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Long-time Cassville educator retires

Wednesday, August 10, 2011

A long-time Cassville teacher has retired after 23 years with the Cassville R-4 School District.

Steve McNaught, the high school's industrial technology instructor, announced last May that he would be retiring at the end of the 2010-11 school year.

McNaught came to Cassville in 1988 when he married his wife, Becky. He has filled various positions in the district since that time, including technology educator for both high school and middle school students, which included introduction to technology education, materials and processes, wood technology, engineering and design, problem solving and computer applications in technology. Other duties included coaching, supervising the after-school detention and credit recovery courses.

Prior to arriving at Cassville, McNaught taught middle school industrial education in Maize, Kan., just outside of Wichita.

"I considered quitting teaching after the first semester there, because it just wasn't what I expected," McNaught said.

He moved to Oswego, Kan., where he taught both high school and middle school industrial education.

"It was a small community, and I enjoyed it much more," he said. "I also taught wood drafting, graphic arts and photography at Labette Community College. Those were some of my favorite subjects to teach."

McNaught attended Pittsburg State University in Pittsburg, Kan., from 1977 until 1992, completing his specialist's degree in technology studies in 1992.

McNaught stayed at the Cassville District because of the administrators and school board, and the support the industrial technology program received from businesses, industrial corporations and the community.

"I have enjoyed many of the students and parents," McNaught said. "Parents that are involved in their child's education and support the programs that the students are involved in are a great asset to the district. The faculty and staff have also been great to work with over the years."

Teaching comes with its own special set of challenges, and throughout McNaught's career, he has faced several.

"Keeping up with the changes in technology and keeping that technology in your programs is a real challenge," McNaught said. "I have been fortunate that the administration and school board see that importance as well.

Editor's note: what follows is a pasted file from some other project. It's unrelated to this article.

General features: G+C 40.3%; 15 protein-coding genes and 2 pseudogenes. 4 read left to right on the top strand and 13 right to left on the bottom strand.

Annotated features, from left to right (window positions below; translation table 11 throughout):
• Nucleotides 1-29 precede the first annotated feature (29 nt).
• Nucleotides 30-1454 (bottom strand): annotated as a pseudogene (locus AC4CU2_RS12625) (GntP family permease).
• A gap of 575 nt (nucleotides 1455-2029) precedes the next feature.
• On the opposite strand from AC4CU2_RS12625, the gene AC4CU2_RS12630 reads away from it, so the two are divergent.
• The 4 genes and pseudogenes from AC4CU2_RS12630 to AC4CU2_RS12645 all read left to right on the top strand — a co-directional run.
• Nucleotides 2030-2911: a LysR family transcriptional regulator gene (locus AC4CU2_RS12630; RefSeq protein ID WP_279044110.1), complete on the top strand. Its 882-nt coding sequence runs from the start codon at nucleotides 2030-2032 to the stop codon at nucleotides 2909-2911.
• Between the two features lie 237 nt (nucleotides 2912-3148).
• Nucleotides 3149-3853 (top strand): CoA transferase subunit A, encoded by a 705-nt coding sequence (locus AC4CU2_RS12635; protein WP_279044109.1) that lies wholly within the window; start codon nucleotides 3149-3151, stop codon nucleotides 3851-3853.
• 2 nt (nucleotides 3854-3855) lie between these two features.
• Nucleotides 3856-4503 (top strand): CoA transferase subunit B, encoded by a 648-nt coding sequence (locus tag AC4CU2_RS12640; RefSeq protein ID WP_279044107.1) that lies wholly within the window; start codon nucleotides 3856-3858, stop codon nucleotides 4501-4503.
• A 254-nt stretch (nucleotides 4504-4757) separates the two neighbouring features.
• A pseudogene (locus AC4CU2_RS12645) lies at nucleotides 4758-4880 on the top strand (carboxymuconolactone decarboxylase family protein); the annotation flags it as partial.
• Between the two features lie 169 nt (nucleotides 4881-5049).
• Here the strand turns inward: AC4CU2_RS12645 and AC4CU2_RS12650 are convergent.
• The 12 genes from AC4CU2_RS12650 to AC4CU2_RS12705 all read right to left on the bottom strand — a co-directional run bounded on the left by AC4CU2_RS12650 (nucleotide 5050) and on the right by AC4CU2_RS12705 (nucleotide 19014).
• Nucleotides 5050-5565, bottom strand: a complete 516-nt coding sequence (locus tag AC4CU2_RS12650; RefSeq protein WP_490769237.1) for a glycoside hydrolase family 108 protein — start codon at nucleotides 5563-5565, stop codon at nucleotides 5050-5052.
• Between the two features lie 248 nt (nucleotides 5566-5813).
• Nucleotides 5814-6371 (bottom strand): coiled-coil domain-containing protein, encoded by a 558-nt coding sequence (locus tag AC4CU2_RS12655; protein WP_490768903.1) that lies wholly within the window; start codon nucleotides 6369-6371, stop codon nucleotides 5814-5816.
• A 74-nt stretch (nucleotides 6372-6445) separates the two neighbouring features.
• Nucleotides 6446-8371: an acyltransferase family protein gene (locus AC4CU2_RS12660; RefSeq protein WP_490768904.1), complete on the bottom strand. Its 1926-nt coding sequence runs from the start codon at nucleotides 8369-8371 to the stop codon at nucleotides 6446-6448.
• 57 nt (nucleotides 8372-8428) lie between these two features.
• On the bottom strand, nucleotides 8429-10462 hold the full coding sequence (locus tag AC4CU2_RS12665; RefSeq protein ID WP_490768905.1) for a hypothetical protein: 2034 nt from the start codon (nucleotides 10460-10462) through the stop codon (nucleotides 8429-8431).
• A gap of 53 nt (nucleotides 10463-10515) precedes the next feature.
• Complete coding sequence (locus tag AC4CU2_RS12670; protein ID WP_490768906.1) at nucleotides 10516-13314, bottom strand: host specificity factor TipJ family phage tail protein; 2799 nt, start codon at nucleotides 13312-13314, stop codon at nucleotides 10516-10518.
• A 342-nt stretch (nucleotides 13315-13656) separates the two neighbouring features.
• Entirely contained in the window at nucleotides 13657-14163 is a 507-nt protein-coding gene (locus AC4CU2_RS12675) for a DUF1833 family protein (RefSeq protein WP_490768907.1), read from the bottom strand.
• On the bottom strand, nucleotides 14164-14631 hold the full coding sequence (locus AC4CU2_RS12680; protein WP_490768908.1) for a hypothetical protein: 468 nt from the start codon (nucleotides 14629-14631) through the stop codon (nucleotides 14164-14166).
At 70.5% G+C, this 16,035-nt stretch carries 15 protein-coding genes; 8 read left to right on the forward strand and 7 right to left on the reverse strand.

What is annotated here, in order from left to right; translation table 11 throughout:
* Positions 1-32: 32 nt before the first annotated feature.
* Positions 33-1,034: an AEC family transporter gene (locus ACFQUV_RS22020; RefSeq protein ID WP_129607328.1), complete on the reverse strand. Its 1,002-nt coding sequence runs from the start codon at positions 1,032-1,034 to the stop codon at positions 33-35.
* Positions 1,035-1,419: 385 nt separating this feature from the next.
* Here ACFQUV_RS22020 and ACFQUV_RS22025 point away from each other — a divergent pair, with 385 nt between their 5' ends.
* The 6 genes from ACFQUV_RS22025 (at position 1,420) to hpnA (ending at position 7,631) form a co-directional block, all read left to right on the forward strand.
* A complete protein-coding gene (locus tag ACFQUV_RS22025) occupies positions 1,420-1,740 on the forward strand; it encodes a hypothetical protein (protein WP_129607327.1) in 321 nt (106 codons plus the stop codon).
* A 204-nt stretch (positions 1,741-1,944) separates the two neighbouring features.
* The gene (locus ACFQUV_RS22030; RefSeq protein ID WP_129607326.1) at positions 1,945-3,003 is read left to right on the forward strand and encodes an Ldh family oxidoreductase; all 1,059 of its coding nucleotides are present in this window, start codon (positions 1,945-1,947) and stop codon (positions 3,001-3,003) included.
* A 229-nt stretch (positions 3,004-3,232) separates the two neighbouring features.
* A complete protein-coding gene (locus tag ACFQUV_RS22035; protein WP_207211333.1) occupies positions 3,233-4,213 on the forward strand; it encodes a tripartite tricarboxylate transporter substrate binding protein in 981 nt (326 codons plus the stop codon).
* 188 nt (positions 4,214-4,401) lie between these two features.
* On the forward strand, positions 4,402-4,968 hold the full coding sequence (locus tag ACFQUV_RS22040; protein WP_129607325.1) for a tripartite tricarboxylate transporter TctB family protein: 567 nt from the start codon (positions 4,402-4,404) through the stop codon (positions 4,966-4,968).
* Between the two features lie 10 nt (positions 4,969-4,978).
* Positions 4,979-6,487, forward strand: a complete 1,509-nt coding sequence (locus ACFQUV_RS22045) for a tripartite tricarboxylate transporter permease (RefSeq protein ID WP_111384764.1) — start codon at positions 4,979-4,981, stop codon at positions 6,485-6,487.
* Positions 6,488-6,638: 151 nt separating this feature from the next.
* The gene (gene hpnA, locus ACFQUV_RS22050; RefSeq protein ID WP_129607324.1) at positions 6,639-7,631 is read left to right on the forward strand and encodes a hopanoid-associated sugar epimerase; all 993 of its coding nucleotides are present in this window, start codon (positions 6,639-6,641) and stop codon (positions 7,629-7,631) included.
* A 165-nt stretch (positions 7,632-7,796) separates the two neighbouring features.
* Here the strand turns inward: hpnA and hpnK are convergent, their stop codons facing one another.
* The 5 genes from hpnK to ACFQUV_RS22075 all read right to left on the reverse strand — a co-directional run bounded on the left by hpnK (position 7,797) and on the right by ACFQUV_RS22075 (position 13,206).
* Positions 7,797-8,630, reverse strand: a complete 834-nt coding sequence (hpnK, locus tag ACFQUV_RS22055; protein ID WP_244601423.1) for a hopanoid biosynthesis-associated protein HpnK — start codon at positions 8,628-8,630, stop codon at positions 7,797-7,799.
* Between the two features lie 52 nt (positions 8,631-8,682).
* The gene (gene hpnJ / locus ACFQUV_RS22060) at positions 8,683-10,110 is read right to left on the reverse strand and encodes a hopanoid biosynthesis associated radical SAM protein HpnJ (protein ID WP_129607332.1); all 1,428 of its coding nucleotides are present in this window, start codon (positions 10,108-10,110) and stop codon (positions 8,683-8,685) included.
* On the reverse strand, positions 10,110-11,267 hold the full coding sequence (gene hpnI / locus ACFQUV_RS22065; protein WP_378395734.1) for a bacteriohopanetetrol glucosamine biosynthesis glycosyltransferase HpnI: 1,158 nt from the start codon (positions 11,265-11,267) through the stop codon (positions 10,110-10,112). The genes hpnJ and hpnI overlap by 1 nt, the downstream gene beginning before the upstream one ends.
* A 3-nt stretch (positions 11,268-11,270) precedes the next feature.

"Over the years, they have supported grants that I have written for the industrial technology program and other areas of the school," McNaught continued. "Over the years, I have written about $500,000 in grants to help the school and keep the program up to industrial standards."

McNaught has been the recipient of several honors during his tenure at Cassville High School, including those from school, state and national technology education associations. But the real recognition comes from his students.

"I've had students that have come back to me [following graduation] that have thanked me for the things I taught them," McNaught said, "not only about technology education, but about life. That being a person of good character is more important than being at the top of the class."

Students and teaching are not the only things he will miss.

"The great facilities," McNaught said. "It's hard to believe that I have gotten to move into two new industrial technology facilities in the time that I have been here. The people here are all terrific."

McNaught is not entirely sure of his plans following retirement.

"I think giving back to the school that has done so much for me is where I'll start," he said. "I'd like to help the new industrial technology teacher get his feet on the ground.

"Overall, it's been a great career at Cassville schools and I wouldn't trade it for the world," McNaught said. "I thank God every day for everything He's blessed me with."



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